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ASU women's basketball standout Tyi Skinner is a "DIF3RNT BREED"

Taylyn Hadley Avatar
November 19, 2023

In 2022, former Delaware head coach Natasha Adair joined ASU women’s basketball following the retirement of Charli Turner Thorne, who had guided the program for 25 years starting in 1996.

With hard shoes to fill, coach Adair took Sun Devil nation by storm with her dedication and powerful presence.

Adair’s arrival also brought incoming junior Tyi Skinner to the team. Skinner had previously played two years at Delaware where she not only secured a place on the CAA All-Rookie team but also equaled the program’s game-high record by making 5 three-pointers on two separate occasions.

Skinner entered Tempe with a buoyancy to her, flaunting her quirky flair not just on the court but on the street through her unique fashion sense. 

A sense that she expresses through DIF3RNT BREED – pronounced different breed. 

No, this is not just Skinner’s way of saying that she likes to dress or act differently than those around her. 

Although she certainly does stick out amongst her peers, DIF3RNT BREED is the clothing brand that Skinner has been working on since high school. 

A brand that sets out to let athletes express themselves through what they wear.

“DIF3RNT BREED is out to inspire others – you got to express your game through your gear,” Skinner said. “Everyone has a story. You’re unique, one of a kind in your own way and DIF3RNT BREED is here to just promote everyone individually about standing out.”

“Express your game through your gear” 

DIF3RNT BREED is not just unique in the way that it is spelled. 

The brand is centered around creating casual-comfy, high-fashion apparel for athletes made by an athlete and places extra emphasis on representing women first. 

“I have a lot of simple clothing, like some people are quiet, some people you know are loud, some people express things (in) different ways,” Skinner said. “So I just try to have a variety of different things when I make my designs.”

Skinner started working on the brand when she was a junior in high school. Out of the DMV area of Washington D.C., she belonged to a culture that longed for individuality. 

The competitive atmosphere around athletics in her hometown was different than she had ever seen and it inspired her to take that nature and embody it into a new kind of art form.  

With a strong mission statement and a grounded idea about what she wanted to produce, she began to take the next steps in her process.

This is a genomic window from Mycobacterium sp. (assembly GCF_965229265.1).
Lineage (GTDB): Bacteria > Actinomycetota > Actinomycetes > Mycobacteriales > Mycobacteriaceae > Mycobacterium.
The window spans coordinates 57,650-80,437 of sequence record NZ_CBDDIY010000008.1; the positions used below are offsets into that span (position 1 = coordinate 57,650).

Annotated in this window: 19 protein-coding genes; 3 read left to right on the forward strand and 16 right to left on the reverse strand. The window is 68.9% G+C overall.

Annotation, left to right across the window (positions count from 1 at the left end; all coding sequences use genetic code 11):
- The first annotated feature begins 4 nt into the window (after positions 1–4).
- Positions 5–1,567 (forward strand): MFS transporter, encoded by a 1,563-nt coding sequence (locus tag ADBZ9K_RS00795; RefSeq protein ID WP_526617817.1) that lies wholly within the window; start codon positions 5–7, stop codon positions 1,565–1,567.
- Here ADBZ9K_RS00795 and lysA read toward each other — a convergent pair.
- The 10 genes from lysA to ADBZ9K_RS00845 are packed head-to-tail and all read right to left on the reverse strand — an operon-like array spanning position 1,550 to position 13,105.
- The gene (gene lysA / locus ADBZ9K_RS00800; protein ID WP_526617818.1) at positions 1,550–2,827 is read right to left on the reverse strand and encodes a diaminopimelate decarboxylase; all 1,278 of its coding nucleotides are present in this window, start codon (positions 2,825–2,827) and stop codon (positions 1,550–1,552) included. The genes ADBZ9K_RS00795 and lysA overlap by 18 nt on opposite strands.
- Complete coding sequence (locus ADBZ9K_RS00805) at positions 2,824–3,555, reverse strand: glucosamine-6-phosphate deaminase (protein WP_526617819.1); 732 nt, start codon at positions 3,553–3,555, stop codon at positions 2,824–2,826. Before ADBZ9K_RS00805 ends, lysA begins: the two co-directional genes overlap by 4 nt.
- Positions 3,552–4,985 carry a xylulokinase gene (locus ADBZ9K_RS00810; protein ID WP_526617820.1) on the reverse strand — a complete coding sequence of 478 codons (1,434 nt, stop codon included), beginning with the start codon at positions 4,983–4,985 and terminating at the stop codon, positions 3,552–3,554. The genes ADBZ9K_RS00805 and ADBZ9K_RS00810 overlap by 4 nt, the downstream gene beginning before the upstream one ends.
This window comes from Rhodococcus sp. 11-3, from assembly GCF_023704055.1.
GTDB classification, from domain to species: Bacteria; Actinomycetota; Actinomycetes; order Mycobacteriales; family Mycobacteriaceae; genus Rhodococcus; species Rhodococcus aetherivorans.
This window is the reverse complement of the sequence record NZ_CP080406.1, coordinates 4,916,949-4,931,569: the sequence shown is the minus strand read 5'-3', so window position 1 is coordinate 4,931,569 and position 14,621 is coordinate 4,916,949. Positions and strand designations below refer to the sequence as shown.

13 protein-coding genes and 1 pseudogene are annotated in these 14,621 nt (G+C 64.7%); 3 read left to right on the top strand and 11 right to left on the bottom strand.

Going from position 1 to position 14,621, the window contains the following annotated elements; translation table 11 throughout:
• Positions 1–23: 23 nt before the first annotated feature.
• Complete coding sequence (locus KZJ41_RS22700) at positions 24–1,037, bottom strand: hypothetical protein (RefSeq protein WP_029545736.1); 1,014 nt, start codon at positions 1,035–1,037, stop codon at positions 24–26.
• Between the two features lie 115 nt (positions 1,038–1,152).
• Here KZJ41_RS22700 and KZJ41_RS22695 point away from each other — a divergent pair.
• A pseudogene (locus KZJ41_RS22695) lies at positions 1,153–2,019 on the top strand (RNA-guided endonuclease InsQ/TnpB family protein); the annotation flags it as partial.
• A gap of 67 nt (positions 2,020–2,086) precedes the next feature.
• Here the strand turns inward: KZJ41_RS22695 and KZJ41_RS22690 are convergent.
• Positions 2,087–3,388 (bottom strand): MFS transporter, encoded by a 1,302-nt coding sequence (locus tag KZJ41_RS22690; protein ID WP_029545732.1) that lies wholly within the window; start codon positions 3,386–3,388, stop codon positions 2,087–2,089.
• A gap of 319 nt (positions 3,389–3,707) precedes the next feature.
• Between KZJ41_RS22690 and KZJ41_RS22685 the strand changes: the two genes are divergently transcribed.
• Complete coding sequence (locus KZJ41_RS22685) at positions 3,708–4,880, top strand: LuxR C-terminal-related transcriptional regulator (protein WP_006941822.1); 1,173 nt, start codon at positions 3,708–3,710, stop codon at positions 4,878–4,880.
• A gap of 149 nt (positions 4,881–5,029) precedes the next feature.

Upon joining the University of Delaware, Skinner began to witness the tangible development and progress of her brand when her freshman season was affected by Covid-19, sparing her time away from the court and allowing her more time to craft her apparel. 

“That’s when I just bought some bulk apparel stuff and started making it,” Skinner said. “(I was) heat pressing it all myself before I actually started to get a manufacturer.”

Skinner’s apparel ranges from shirts and sweats to slides, socks and key chains, all adorned with ‘DIF3RNT BREED’ or ‘DB.’

The clothes are comfortable and meant to be worn for everyone while breaking a sweat or lounging around. 

Building a brand while doubling as a student athlete is as difficult as it sounds. Skinner takes her summer breaks to go all in on developing her product, but then has to take a step back once classes roll around and the season begins. 

Nevertheless, maintaining this equilibrium is a sacrifice she willingly makes.

“If I’m being honest, DIF3RNT BREED only exists because I play basketball, you know what I mean,” Skinner said. 

While Skinner credits her basketball career to the reason she created the brand, she continues to actively build it and has big goals for the future of the brand.  

Skinner pictures DIF3RNT BREED as the next Under Armour or even Nike, but the caveat and what makes her passions special is that she wants to be the future of women’s and girl’s sports. 

“You know how Jordan got signed to Nike before he got to college,” Skinner asked. “I want to do that before the girls sign.” 

While she can envision a future where all athletes will be involved with DIF3RNT BREED, she wants to focus on women first. Signing woman athletes to shoe deals and brand deals, giving them an equal opportunity to the mass variety of options that men and boys have in athletics. 

Skinner has already made significant strides in promoting her clothing line and exploring the realm of fashion – even participating in a runway event in early 2023.

“Fierce–fierce, walk–walk”

Super Bowl weekend, 2023, the Philadelphia Eagles faced off against the Kansas City Chiefs. Meanwhile, Skinner was walking at the Phoenix Fashion Show. 

As one of the final additions to culminate the show, Phoenix Fashion Week extended an invitation to Skinner, contributing to a lineup that featured fellow student-athletes and fashion enthusiasts.

As a first timer on the runway, Skinner was a natural. Afterall, she knew all about what it takes to sell an outfit. 

Adorned in a plaid suit-skirt combo with a popped-collared white blouse underneath and some stylish sneakers, Skinner strutted down the runway with her red twists adding a pop of color to the whole look. 

Although admitting that she was nervous upon getting the call, Skinner truly looked like she belonged on the stage under the lights.